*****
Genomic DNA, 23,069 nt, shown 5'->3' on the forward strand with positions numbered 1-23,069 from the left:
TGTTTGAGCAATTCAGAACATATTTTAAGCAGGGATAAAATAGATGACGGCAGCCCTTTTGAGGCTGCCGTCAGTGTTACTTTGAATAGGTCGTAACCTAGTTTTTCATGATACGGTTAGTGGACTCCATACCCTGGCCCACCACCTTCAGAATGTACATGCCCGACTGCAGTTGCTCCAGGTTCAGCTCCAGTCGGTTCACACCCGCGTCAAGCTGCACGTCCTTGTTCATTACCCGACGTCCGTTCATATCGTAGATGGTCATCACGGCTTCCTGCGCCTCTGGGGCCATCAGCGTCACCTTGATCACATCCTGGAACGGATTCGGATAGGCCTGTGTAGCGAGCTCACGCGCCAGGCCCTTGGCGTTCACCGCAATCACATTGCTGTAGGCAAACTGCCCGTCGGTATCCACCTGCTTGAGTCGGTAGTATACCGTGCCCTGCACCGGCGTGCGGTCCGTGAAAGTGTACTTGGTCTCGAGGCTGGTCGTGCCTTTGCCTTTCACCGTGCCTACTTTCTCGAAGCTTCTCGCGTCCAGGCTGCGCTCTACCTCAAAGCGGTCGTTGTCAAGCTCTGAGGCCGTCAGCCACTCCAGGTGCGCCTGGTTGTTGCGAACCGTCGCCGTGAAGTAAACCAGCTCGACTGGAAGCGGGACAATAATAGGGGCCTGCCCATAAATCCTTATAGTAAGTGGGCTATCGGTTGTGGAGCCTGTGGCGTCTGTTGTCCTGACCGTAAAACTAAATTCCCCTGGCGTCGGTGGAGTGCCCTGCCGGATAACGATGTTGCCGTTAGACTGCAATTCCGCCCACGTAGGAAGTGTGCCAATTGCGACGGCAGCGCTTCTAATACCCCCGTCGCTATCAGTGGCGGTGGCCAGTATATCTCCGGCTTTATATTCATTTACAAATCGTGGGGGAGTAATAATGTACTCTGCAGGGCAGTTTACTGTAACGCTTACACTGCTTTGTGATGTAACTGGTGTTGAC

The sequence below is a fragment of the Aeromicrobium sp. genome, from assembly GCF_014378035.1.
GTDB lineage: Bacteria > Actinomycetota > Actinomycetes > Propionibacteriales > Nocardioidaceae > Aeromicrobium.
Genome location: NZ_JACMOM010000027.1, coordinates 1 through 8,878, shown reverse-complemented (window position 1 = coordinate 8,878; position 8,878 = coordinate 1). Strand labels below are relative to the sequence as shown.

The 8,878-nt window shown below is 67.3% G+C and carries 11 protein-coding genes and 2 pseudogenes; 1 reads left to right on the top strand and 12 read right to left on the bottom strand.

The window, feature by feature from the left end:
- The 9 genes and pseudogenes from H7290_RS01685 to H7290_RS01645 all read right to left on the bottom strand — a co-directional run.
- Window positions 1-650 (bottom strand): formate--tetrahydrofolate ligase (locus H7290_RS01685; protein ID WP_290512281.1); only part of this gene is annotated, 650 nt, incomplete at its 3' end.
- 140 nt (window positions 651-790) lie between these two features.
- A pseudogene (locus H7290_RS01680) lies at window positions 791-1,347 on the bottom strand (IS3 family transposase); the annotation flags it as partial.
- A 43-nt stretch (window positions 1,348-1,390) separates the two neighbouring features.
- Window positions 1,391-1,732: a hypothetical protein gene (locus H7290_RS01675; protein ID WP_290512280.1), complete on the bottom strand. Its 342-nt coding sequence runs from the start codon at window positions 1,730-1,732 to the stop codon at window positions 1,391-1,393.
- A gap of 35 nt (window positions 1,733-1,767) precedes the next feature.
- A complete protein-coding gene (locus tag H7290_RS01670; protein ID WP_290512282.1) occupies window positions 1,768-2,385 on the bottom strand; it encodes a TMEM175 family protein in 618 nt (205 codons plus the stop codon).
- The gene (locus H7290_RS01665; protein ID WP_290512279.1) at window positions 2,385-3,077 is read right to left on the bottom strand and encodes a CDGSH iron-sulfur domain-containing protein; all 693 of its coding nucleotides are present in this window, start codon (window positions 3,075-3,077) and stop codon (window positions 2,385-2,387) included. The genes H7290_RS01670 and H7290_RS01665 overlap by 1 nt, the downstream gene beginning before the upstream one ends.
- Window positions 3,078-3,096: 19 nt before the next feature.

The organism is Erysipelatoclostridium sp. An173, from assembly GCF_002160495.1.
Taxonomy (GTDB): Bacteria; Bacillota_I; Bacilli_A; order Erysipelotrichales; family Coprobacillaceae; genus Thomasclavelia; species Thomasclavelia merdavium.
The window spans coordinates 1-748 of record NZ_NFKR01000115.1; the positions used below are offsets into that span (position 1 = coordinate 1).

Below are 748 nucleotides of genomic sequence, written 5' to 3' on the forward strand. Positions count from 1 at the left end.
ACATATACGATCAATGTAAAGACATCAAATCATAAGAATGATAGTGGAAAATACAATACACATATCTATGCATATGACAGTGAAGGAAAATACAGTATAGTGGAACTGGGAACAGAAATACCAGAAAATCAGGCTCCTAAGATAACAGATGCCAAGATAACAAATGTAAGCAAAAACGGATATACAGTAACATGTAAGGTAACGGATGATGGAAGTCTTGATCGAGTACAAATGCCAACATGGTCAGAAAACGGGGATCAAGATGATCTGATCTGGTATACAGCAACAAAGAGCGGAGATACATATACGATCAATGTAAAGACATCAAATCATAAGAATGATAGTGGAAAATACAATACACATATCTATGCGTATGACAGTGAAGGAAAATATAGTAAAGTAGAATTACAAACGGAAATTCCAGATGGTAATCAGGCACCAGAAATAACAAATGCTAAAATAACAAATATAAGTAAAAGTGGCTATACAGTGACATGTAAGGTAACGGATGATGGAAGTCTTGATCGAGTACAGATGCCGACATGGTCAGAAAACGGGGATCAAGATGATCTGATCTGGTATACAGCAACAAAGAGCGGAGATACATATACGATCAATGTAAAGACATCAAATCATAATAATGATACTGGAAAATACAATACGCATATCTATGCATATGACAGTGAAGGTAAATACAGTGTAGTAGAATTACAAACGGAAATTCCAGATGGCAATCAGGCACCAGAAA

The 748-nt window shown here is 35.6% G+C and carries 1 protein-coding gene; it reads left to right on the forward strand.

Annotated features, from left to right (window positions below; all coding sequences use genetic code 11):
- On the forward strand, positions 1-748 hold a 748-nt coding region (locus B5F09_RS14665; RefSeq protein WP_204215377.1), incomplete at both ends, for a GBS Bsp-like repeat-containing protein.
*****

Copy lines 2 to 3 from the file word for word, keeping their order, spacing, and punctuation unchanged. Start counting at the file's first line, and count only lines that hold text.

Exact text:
TGTTTGAGCAATTCAGAACATATTTTAAGCAGGGATAAAATAGATGACGGCAGCCCTTTTGAGGCTGCCGTCAGTGTTACTTTGAATAGGTCGTAACCTAGTTTTTCATGATACGGTTAGTGGACTCCATACCCTGGCCCACCACCTTCAGAATGTACATGCCCGACTGCAGTTGCTCCAGGTTCAGCTCCAGTCGGTTCACACCCGCGTCAAGCTGCACGTCCTTGTTCATTACCCGACGTCCGTTCATATCGTAGATGGTCATCACGGCTTCCTGCGCCTCTGGGGCCATCAGCGTCACCTTGATCACATCCTGGAACGGATTCGGATAGGCCTGTGTAGCGAGCTCACGCGCCAGGCCCTTGGCGTTCACCGCAATCACATTGCTGTAGGCAAACTGCCCGTCGGTATCCACCTGCTTGAGTCGGTAGTATACCGTGCCCTGCACCGGCGTGCGGTCCGTGAAAGTGTACTTGGTCTCGAGGCTGGTCGTGCCTTTGCCTTTCACCGTGCCTACTTTCTCGAAGCTTCTCGCGTCCAGGCTGCGCTCTACCTCAAAGCGGTCGTTGTCAAGCTCTGAGGCCGTCAGCCACTCCAGGTGCGCCTGGTTGTTGCGAACCGTCGCCGTGAAGTAAACCAGCTCGACTGGAAGCGGGACAATAATAGGGGCCTGCCCATAAATCCTTATAGTAAGTGGGCTATCGGTTGTGGAGCCTGTGGCGTCTGTTGTCCTGACCGTAAAACTAAATTCCCCTGGCGTCGGTGGAGTGCCCTGCCGGATAACGATGTTGCCGTTAGACTGCAATTCCGCCCACGTAGGAAGTGTGCCAATTGCGACGGCAGCGCTTCTAATACCCCCGTCGCTATCAGTGGCGGTGGCCAGTATATCTCCGGCTTTATATTCATTTACAAATCGTGGGGGAGTAATAATGTACTCTGCAGGGCAGTTTACTGTAACGCTTACACTGCTTTGTGATGTAACTGGTGTTGAC

The sequence below is a fragment of the Aeromicrobium sp. genome, from assembly GCF_014378035.1.